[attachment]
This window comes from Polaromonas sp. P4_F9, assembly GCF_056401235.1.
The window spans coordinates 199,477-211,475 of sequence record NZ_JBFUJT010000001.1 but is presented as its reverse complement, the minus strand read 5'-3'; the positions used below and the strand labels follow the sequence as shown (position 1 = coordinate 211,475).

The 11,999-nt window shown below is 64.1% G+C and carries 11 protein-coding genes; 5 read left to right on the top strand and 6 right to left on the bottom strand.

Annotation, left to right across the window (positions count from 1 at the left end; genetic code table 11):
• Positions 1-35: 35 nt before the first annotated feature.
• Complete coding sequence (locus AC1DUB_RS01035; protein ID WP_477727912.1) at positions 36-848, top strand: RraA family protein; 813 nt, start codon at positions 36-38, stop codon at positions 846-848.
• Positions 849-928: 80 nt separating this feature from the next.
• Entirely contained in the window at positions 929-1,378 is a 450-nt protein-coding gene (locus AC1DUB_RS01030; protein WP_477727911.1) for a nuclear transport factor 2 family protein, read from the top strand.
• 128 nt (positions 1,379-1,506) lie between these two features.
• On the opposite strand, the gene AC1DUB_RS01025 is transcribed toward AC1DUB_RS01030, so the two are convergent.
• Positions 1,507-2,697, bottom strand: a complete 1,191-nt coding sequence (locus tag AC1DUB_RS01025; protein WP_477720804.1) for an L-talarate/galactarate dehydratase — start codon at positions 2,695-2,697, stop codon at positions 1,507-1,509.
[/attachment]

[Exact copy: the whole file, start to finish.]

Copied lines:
This window comes from Polaromonas sp. P4_F9, assembly GCF_056401235.1.
The window spans coordinates 199,477-211,475 of sequence record NZ_JBFUJT010000001.1 but is presented as its reverse complement, the minus strand read 5'-3'; the positions used below and the strand labels follow the sequence as shown (position 1 = coordinate 211,475).

The 11,999-nt window shown below is 64.1% G+C and carries 11 protein-coding genes; 5 read left to right on the top strand and 6 right to left on the bottom strand.

Annotation, left to right across the window (positions count from 1 at the left end; genetic code table 11):
• Positions 1-35: 35 nt before the first annotated feature.
• Complete coding sequence (locus AC1DUB_RS01035; protein ID WP_477727912.1) at positions 36-848, top strand: RraA family protein; 813 nt, start codon at positions 36-38, stop codon at positions 846-848.
• Positions 849-928: 80 nt separating this feature from the next.
• Entirely contained in the window at positions 929-1,378 is a 450-nt protein-coding gene (locus AC1DUB_RS01030; protein WP_477727911.1) for a nuclear transport factor 2 family protein, read from the top strand.
• 128 nt (positions 1,379-1,506) lie between these two features.
• On the opposite strand, the gene AC1DUB_RS01025 is transcribed toward AC1DUB_RS01030, so the two are convergent.
• Positions 1,507-2,697, bottom strand: a complete 1,191-nt coding sequence (locus tag AC1DUB_RS01025; protein WP_477720804.1) for an L-talarate/galactarate dehydratase — start codon at positions 2,695-2,697, stop codon at positions 1,507-1,509.